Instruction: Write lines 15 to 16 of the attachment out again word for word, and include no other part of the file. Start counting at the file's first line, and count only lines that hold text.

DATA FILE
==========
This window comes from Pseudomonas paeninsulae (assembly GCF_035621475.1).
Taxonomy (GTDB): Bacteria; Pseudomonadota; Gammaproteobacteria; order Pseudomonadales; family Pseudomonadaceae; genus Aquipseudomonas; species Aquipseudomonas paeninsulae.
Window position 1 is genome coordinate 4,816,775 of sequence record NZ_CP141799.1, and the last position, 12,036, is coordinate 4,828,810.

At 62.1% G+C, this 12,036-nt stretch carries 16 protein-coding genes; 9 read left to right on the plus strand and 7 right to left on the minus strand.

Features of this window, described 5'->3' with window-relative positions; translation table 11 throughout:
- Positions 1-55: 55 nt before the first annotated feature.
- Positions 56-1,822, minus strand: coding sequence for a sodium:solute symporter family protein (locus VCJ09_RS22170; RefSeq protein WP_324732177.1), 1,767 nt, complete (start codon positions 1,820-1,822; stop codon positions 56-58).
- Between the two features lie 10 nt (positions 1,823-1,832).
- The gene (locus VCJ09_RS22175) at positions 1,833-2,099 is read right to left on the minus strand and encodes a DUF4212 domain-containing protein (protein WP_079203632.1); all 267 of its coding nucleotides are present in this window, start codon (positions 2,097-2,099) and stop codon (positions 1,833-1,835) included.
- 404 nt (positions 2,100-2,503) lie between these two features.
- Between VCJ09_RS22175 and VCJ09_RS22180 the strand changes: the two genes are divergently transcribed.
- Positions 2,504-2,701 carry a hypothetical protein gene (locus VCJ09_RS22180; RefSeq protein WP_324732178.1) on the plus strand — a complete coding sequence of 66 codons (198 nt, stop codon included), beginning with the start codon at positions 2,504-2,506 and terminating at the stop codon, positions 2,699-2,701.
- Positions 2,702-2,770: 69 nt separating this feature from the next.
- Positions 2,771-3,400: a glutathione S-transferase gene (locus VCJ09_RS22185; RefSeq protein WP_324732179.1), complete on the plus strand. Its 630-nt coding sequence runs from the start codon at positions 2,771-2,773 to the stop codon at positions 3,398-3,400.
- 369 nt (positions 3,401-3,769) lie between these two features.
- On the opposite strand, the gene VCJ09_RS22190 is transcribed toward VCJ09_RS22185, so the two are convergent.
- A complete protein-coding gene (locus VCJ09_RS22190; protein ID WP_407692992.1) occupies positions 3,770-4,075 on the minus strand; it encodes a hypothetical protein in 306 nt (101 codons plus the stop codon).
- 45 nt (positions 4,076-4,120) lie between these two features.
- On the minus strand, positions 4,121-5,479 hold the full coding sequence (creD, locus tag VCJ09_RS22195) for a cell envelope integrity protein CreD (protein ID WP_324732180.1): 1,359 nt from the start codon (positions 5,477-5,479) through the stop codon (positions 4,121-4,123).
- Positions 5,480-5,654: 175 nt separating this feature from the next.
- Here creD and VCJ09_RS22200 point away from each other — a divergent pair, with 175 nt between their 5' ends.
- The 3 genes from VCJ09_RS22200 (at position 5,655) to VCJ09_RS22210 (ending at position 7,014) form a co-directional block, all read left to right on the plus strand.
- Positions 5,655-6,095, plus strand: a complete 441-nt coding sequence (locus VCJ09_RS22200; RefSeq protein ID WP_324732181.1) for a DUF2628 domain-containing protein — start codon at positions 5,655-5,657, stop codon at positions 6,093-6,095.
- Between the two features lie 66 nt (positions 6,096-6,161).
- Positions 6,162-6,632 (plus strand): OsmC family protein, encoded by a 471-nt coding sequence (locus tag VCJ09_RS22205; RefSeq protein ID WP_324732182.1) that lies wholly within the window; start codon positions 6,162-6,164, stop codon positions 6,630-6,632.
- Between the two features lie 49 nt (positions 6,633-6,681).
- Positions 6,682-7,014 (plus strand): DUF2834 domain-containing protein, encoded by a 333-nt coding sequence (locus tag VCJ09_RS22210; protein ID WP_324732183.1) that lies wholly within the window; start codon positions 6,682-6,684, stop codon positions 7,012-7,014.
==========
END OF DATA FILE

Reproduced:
- 369 nt (positions 3,401-3,769) lie between these two features.
- On the opposite strand, the gene VCJ09_RS22190 is transcribed toward VCJ09_RS22185, so the two are convergent.